BERLIN (NWN) – Outgoing Chancellor Angela Merkel called on Germans to confront the hatred at a military ceremony on Thursday, bidding her farewell after 16 years in power.
Merkel was noted for the traditional military music performance and march in front of almost all of the country’s political elite – with the exception of the far-right Alternative for Germany, which was not invited.
“Our democracy also lives on because wherever hatred and violence are seen as legitimate means of pursuing our interests, our tolerance as democrats must find its limit,” reads the speech before the ceremony.
The event, which was held at the Department of Defense rather than in a more public setting due to the restrictions of the pandemic, included a parade and a brass band performing three songs of Merkel’s choice.
The first was You Forgot the Color Film, released in 1974 by East German punk singer Nina Hagen. In it, the singer talks about the complaint of a young woman that her boyfriend was unable to take color photographs of their beach holiday.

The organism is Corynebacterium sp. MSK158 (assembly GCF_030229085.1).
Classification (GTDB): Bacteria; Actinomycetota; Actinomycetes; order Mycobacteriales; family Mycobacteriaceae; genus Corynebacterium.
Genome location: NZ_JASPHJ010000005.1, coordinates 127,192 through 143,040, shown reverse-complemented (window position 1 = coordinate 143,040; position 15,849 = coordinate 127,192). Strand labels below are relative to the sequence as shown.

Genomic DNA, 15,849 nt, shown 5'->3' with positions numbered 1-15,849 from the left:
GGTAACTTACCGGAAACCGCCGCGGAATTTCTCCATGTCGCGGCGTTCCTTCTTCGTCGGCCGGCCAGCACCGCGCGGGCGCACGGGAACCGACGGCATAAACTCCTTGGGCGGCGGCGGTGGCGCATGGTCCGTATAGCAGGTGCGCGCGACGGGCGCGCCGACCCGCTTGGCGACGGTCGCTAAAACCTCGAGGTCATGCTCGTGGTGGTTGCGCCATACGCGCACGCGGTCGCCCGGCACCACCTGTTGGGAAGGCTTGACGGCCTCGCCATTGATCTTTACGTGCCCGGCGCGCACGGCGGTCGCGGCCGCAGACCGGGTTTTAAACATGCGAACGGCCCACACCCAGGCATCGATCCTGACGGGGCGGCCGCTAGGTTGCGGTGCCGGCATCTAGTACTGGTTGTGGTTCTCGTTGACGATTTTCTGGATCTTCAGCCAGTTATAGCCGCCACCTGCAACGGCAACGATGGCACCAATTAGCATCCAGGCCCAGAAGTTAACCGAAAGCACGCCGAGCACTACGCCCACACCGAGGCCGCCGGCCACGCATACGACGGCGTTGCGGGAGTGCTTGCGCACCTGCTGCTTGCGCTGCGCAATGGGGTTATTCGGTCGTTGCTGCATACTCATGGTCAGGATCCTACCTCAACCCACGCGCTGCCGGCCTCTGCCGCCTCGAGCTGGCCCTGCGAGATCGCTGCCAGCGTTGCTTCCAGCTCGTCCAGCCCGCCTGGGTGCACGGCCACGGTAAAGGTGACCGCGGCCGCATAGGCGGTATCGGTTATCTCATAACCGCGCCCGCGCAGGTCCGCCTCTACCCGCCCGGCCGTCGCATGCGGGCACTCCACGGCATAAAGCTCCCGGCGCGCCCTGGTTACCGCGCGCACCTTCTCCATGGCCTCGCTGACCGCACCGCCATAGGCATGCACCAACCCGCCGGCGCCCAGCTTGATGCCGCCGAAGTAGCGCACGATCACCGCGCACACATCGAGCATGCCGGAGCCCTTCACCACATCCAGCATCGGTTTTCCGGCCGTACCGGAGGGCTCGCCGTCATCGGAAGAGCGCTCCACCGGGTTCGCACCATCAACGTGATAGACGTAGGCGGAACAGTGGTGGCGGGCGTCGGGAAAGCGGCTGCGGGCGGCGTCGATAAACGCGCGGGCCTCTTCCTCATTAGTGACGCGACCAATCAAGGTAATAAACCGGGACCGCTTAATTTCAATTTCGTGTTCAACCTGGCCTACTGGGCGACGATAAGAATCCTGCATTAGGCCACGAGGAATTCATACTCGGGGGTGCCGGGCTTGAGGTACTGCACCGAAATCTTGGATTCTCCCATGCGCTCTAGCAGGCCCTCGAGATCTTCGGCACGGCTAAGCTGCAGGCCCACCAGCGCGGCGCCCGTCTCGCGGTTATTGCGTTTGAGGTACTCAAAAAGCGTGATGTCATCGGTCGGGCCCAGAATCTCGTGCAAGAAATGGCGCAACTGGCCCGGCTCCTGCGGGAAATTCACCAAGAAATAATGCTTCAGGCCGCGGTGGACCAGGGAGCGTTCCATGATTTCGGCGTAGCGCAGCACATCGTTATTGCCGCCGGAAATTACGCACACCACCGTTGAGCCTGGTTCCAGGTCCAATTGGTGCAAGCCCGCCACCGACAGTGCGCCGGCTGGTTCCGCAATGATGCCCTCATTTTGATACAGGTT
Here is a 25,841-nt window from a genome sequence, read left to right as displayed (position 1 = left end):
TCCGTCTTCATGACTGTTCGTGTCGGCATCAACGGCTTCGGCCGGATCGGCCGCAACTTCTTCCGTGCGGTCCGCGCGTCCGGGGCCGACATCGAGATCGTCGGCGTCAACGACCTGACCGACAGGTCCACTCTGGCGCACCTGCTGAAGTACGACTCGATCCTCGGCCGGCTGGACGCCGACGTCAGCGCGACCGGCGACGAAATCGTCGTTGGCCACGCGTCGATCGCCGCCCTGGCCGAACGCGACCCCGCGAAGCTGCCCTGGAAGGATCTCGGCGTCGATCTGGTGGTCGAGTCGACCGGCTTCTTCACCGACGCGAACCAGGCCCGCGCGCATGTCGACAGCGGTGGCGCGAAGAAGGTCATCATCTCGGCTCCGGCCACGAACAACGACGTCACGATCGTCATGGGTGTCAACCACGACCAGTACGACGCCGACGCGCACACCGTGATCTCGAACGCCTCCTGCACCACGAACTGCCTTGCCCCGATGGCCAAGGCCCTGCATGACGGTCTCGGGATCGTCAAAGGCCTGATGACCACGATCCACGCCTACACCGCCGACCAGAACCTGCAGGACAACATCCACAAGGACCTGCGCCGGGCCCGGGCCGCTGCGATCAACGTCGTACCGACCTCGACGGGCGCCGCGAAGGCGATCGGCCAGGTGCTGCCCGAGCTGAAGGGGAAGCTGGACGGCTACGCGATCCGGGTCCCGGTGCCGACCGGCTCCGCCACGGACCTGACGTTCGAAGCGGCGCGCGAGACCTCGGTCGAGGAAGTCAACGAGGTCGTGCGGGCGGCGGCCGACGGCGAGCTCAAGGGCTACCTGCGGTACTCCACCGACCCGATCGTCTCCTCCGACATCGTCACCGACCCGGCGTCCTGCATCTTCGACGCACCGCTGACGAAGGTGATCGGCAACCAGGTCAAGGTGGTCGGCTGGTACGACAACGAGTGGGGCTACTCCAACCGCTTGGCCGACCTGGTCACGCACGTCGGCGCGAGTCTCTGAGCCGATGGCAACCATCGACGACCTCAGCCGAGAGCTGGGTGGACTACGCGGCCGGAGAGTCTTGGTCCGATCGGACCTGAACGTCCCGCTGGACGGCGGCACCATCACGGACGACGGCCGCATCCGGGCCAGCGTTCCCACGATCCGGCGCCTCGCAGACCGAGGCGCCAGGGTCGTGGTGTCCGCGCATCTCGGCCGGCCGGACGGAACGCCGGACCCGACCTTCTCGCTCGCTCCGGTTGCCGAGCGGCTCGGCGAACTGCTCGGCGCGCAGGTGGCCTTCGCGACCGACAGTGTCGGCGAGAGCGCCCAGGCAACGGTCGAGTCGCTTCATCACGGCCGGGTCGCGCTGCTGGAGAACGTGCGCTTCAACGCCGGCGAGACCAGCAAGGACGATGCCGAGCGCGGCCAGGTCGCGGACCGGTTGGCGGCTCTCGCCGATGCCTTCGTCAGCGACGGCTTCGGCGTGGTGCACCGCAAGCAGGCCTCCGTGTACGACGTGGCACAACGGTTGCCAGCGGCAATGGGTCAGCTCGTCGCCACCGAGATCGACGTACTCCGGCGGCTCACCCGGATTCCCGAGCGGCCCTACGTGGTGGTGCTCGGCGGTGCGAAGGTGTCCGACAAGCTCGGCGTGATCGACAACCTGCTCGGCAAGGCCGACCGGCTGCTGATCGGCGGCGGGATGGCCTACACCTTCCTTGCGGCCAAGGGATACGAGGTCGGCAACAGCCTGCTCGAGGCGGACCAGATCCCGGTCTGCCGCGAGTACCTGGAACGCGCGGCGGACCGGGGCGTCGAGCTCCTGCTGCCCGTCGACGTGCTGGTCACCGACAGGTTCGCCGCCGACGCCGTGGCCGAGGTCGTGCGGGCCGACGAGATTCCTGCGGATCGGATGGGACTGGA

Hagen, like Merkel, grew up in East Germany, but emigrated to the West in 1976 after clashing with the authorities of the communist country.
Merkel explained that this song was “the highlight of my youth, which, as you know, took place in the GDR.” East Germany was officially known as the German Democratic Republic.
“By chance (the song) also happens in a region that was in my former constituency” on the Baltic Sea, she added. “So it all fits together.”
Her second choice was the popular chanson of the German singer Hildegard Knef called “It Will Rain Red Roses for Me”. She was presented with a bouquet of flowers.
The last piece chosen by the daughter of a Protestant pastor was the 18th century Christian hymn “Holy God, we praise your name.”
Merkel remains interim chancellor until her successor, Social Democrat Olaf Scholz, is sworn in next week. She wished him and his new center-left government “all the best, good luck and great success.”
The longtime leader also encouraged her audience to “always see the world through different eyes” and work “with joy in their hearts.”
Before Thursday night’s ceremony, she met with other federal and state leaders to agree on new measures to contain the coronavirus infection in Germany.